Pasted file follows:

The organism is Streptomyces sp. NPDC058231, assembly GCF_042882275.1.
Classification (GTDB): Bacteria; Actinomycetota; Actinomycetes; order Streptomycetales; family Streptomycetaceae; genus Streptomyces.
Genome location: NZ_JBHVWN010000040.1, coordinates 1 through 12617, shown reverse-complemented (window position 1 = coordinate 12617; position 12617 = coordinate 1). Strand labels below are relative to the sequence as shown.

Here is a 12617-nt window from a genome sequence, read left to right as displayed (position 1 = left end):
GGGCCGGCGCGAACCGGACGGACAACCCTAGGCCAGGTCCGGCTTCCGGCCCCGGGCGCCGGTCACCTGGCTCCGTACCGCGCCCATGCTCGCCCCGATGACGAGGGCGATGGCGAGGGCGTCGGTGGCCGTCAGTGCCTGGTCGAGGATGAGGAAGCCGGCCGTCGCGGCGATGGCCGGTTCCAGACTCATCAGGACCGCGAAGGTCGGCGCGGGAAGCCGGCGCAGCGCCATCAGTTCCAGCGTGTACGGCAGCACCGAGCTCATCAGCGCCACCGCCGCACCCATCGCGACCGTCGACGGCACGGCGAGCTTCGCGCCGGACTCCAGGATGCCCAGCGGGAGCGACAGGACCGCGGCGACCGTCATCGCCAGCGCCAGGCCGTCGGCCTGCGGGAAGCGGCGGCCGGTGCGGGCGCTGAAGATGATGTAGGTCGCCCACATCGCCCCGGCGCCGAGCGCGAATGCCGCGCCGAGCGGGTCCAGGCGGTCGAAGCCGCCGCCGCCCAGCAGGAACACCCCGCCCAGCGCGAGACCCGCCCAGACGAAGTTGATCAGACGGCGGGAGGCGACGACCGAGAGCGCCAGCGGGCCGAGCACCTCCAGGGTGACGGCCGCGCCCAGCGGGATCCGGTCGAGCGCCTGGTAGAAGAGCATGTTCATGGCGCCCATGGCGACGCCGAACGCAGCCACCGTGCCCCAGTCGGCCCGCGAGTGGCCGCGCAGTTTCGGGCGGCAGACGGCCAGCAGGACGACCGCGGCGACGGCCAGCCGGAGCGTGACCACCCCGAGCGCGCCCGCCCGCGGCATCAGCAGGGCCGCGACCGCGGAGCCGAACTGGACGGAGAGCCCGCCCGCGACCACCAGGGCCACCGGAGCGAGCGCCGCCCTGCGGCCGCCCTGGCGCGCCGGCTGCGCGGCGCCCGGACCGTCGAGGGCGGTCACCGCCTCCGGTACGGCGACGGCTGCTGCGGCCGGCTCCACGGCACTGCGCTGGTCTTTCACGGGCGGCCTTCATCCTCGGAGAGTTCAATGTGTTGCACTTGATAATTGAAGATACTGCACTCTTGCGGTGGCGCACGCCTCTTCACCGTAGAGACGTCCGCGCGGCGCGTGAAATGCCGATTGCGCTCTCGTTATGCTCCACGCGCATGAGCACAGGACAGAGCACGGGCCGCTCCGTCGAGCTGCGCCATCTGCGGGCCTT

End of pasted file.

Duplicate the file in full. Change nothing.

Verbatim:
The organism is Streptomyces sp. NPDC058231, assembly GCF_042882275.1.
Classification (GTDB): Bacteria; Actinomycetota; Actinomycetes; order Streptomycetales; family Streptomycetaceae; genus Streptomyces.
Genome location: NZ_JBHVWN010000040.1, coordinates 1 through 12617, shown reverse-complemented (window position 1 = coordinate 12617; position 12617 = coordinate 1). Strand labels below are relative to the sequence as shown.

Here is a 12617-nt window from a genome sequence, read left to right as displayed (position 1 = left end):
GGGCCGGCGCGAACCGGACGGACAACCCTAGGCCAGGTCCGGCTTCCGGCCCCGGGCGCCGGTCACCTGGCTCCGTACCGCGCCCATGCTCGCCCCGATGACGAGGGCGATGGCGAGGGCGTCGGTGGCCGTCAGTGCCTGGTCGAGGATGAGGAAGCCGGCCGTCGCGGCGATGGCCGGTTCCAGACTCATCAGGACCGCGAAGGTCGGCGCGGGAAGCCGGCGCAGCGCCATCAGTTCCAGCGTGTACGGCAGCACCGAGCTCATCAGCGCCACCGCCGCACCCATCGCGACCGTCGACGGCACGGCGAGCTTCGCGCCGGACTCCAGGATGCCCAGCGGGAGCGACAGGACCGCGGCGACCGTCATCGCCAGCGCCAGGCCGTCGGCCTGCGGGAAGCGGCGGCCGGTGCGGGCGCTGAAGATGATGTAGGTCGCCCACATCGCCCCGGCGCCGAGCGCGAATGCCGCGCCGAGCGGGTCCAGGCGGTCGAAGCCGCCGCCGCCCAGCAGGAACACCCCGCCCAGCGCGAGACCCGCCCAGACGAAGTTGATCAGACGGCGGGAGGCGACGACCGAGAGCGCCAGCGGGCCGAGCACCTCCAGGGTGACGGCCGCGCCCAGCGGGATCCGGTCGAGCGCCTGGTAGAAGAGCATGTTCATGGCGCCCATGGCGACGCCGAACGCAGCCACCGTGCCCCAGTCGGCCCGCGAGTGGCCGCGCAGTTTCGGGCGGCAGACGGCCAGCAGGACGACCGCGGCGACGGCCAGCCGGAGCGTGACCACCCCGAGCGCGCCCGCCCGCGGCATCAGCAGGGCCGCGACCGCGGAGCCGAACTGGACGGAGAGCCCGCCCGCGACCACCAGGGCCACCGGAGCGAGCGCCGCCCTGCGGCCGCCCTGGCGCGCCGGCTGCGCGGCGCCCGGACCGTCGAGGGCGGTCACCGCCTCCGGTACGGCGACGGCTGCTGCGGCCGGCTCCACGGCACTGCGCTGGTCTTTCACGGGCGGCCTTCATCCTCGGAGAGTTCAATGTGTTGCACTTGATAATTGAAGATACTGCACTCTTGCGGTGGCGCACGCCTCTTCACCGTAGAGACGTCCGCGCGGCGCGTGAAATGCCGATTGCGCTCTCGTTATGCTCCACGCGCATGAGCACAGGACAGAGCACGGGCCGCTCCGTCGAGCTGCGCCATCTGCGGGCCTT